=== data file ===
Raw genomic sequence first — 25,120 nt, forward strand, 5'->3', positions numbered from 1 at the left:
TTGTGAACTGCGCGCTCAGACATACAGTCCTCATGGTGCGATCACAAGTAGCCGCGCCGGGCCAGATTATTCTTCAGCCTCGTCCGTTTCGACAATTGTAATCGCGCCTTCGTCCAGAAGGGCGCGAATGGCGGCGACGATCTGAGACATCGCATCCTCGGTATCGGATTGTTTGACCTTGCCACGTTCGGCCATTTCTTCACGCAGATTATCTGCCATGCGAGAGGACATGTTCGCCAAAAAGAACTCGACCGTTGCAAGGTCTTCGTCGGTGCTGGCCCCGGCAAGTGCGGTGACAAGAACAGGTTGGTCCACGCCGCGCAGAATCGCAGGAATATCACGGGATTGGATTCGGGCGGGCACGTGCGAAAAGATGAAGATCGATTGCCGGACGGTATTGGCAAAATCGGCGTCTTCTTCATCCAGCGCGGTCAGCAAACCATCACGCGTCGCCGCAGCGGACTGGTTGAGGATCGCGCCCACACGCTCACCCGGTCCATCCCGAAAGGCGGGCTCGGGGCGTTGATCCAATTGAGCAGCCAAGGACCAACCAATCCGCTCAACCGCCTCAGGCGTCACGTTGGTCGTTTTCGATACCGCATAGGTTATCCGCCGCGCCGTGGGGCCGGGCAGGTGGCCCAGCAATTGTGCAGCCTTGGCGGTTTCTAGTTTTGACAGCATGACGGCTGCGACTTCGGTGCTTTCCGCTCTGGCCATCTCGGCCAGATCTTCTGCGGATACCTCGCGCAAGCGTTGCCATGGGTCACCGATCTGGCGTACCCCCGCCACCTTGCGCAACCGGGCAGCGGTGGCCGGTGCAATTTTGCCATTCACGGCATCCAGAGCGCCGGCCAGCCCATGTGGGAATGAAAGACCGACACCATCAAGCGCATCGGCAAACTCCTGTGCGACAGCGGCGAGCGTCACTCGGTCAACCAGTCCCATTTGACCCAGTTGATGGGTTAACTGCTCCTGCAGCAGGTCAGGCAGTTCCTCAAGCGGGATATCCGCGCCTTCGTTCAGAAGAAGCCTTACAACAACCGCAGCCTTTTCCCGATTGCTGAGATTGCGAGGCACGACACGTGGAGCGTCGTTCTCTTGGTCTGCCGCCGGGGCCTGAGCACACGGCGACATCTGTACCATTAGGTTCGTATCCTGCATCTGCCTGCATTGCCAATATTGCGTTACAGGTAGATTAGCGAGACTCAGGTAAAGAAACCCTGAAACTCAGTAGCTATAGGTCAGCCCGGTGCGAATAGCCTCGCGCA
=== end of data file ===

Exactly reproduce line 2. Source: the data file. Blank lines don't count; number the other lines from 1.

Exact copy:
TTGTGAACTGCGCGCTCAGACATACAGTCCTCATGGTGCGATCACAAGTAGCCGCGCCGGGCCAGATTATTCTTCAGCCTCGTCCGTTTCGACAATTGTAATCGCGCCTTCGTCCAGAAGGGCGCGAATGGCGGCGACGATCTGAGACATCGCATCCTCGGTATCGGATTGTTTGACCTTGCCACGTTCGGCCATTTCTTCACGCAGATTATCTGCCATGCGAGAGGACATGTTCGCCAAAAAGAACTCGACCGTTGCAAGGTCTTCGTCGGTGCTGGCCCCGGCAAGTGCGGTGACAAGAACAGGTTGGTCCACGCCGCGCAGAATCGCAGGAATATCACGGGATTGGATTCGGGCGGGCACGTGCGAAAAGATGAAGATCGATTGCCGGACGGTATTGGCAAAATCGGCGTCTTCTTCATCCAGCGCGGTCAGCAAACCATCACGCGTCGCCGCAGCGGACTGGTTGAGGATCGCGCCCACACGCTCACCCGGTCCATCCCGAAAGGCGGGCTCGGGGCGTTGATCCAATTGAGCAGCCAAGGACCAACCAATCCGCTCAACCGCCTCAGGCGTCACGTTGGTCGTTTTCGATACCGCATAGGTTATCCGCCGCGCCGTGGGGCCGGGCAGGTGGCCCAGCAATTGTGCAGCCTTGGCGGTTTCTAGTTTTGACAGCATGACGGCTGCGACTTCGGTGCTTTCCGCTCTGGCCATCTCGGCCAGATCTTCTGCGGATACCTCGCGCAAGCGTTGCCATGGGTCACCGATCTGGCGTACCCCCGCCACCTTGCGCAACCGGGCAGCGGTGGCCGGTGCAATTTTGCCATTCACGGCATCCAGAGCGCCGGCCAGCCCATGTGGGAATGAAAGACCGACACCATCAAGCGCATCGGCAAACTCCTGTGCGACAGCGGCGAGCGTCACTCGGTCAACCAGTCCCATTTGACCCAGTTGATGGGTTAACTGCTCCTGCAGCAGGTCAGGCAGTTCCTCAAGCGGGATATCCGCGCCTTCGTTCAGAAGAAGCCTTACAACAACCGCAGCCTTTTCCCGATTGCTGAGATTGCGAGGCACGACACGTGGAGCGTCGTTCTCTTGGTCTGCCGCCGGGGCCTGAGCACACGGCGACATCTGTACCATTAGGTTCGTATCCTGCATCTGCCTGCATTGCCAATATTGCGTTACAGGTAGATTAGCGAGACTCAGGTAAAGAAACCCTGAAACTCAGTAGCTATAGGTCAGCCCGGTGCGAATAGCCTCGCGCA